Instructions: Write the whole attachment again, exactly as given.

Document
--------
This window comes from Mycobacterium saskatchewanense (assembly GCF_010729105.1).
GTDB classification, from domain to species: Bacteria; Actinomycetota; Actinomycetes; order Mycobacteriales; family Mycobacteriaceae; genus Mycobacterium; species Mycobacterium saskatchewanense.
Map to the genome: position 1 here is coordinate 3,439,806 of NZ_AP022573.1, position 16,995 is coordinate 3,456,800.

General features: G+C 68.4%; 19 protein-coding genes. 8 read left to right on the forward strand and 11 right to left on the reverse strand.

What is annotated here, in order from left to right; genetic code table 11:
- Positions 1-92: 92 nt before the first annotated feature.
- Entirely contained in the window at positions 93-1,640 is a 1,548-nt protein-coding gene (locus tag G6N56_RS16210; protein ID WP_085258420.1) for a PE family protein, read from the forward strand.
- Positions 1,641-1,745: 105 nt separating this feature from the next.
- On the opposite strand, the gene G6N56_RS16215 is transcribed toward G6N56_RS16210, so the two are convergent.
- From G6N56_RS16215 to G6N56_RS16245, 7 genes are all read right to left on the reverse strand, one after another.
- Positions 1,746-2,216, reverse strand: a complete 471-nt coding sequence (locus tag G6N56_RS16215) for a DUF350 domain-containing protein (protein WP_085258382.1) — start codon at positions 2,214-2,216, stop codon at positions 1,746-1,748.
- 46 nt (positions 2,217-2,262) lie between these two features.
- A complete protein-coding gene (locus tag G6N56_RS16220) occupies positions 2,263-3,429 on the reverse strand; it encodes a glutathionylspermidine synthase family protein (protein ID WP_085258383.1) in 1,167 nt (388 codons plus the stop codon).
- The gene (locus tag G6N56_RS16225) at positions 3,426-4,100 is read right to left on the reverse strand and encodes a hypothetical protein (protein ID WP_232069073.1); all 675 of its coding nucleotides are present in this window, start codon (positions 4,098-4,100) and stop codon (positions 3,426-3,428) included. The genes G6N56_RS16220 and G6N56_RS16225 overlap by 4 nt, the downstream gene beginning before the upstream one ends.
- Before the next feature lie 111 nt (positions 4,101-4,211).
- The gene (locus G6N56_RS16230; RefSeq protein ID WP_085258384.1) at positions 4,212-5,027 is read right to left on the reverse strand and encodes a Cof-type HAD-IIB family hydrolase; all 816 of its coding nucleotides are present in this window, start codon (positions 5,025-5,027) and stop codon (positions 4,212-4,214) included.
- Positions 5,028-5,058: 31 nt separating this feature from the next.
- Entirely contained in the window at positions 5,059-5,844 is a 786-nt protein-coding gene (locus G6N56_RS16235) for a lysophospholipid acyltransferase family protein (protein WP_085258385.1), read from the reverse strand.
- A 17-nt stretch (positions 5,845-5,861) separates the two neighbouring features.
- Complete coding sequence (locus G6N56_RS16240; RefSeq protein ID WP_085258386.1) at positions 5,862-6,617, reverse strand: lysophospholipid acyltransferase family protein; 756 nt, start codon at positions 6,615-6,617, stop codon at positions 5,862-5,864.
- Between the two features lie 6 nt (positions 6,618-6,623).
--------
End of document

This window comes from Mycobacterium saskatchewanense (assembly GCF_010729105.1).
GTDB classification, from domain to species: Bacteria; Actinomycetota; Actinomycetes; order Mycobacteriales; family Mycobacteriaceae; genus Mycobacterium; species Mycobacterium saskatchewanense.
Map to the genome: position 1 here is coordinate 3,439,806 of NZ_AP022573.1, position 16,995 is coordinate 3,456,800.

General features: G+C 68.4%; 19 protein-coding genes. 8 read left to right on the forward strand and 11 right to left on the reverse strand.

What is annotated here, in order from left to right; genetic code table 11:
- Positions 1-92: 92 nt before the first annotated feature.
- Entirely contained in the window at positions 93-1,640 is a 1,548-nt protein-coding gene (locus tag G6N56_RS16210; protein ID WP_085258420.1) for a PE family protein, read from the forward strand.
- Positions 1,641-1,745: 105 nt separating this feature from the next.
- On the opposite strand, the gene G6N56_RS16215 is transcribed toward G6N56_RS16210, so the two are convergent.
- From G6N56_RS16215 to G6N56_RS16245, 7 genes are all read right to left on the reverse strand, one after another.
- Positions 1,746-2,216, reverse strand: a complete 471-nt coding sequence (locus tag G6N56_RS16215) for a DUF350 domain-containing protein (protein WP_085258382.1) — start codon at positions 2,214-2,216, stop codon at positions 1,746-1,748.
- 46 nt (positions 2,217-2,262) lie between these two features.
- A complete protein-coding gene (locus tag G6N56_RS16220) occupies positions 2,263-3,429 on the reverse strand; it encodes a glutathionylspermidine synthase family protein (protein ID WP_085258383.1) in 1,167 nt (388 codons plus the stop codon).
- The gene (locus tag G6N56_RS16225) at positions 3,426-4,100 is read right to left on the reverse strand and encodes a hypothetical protein (protein ID WP_232069073.1); all 675 of its coding nucleotides are present in this window, start codon (positions 4,098-4,100) and stop codon (positions 3,426-3,428) included. The genes G6N56_RS16220 and G6N56_RS16225 overlap by 4 nt, the downstream gene beginning before the upstream one ends.
- Before the next feature lie 111 nt (positions 4,101-4,211).
- The gene (locus G6N56_RS16230; RefSeq protein ID WP_085258384.1) at positions 4,212-5,027 is read right to left on the reverse strand and encodes a Cof-type HAD-IIB family hydrolase; all 816 of its coding nucleotides are present in this window, start codon (positions 5,025-5,027) and stop codon (positions 4,212-4,214) included.
- Positions 5,028-5,058: 31 nt separating this feature from the next.
- Entirely contained in the window at positions 5,059-5,844 is a 786-nt protein-coding gene (locus G6N56_RS16235) for a lysophospholipid acyltransferase family protein (protein WP_085258385.1), read from the reverse strand.
- A 17-nt stretch (positions 5,845-5,861) separates the two neighbouring features.
- Complete coding sequence (locus G6N56_RS16240; RefSeq protein ID WP_085258386.1) at positions 5,862-6,617, reverse strand: lysophospholipid acyltransferase family protein; 756 nt, start codon at positions 6,615-6,617, stop codon at positions 5,862-5,864.
- Between the two features lie 6 nt (positions 6,618-6,623).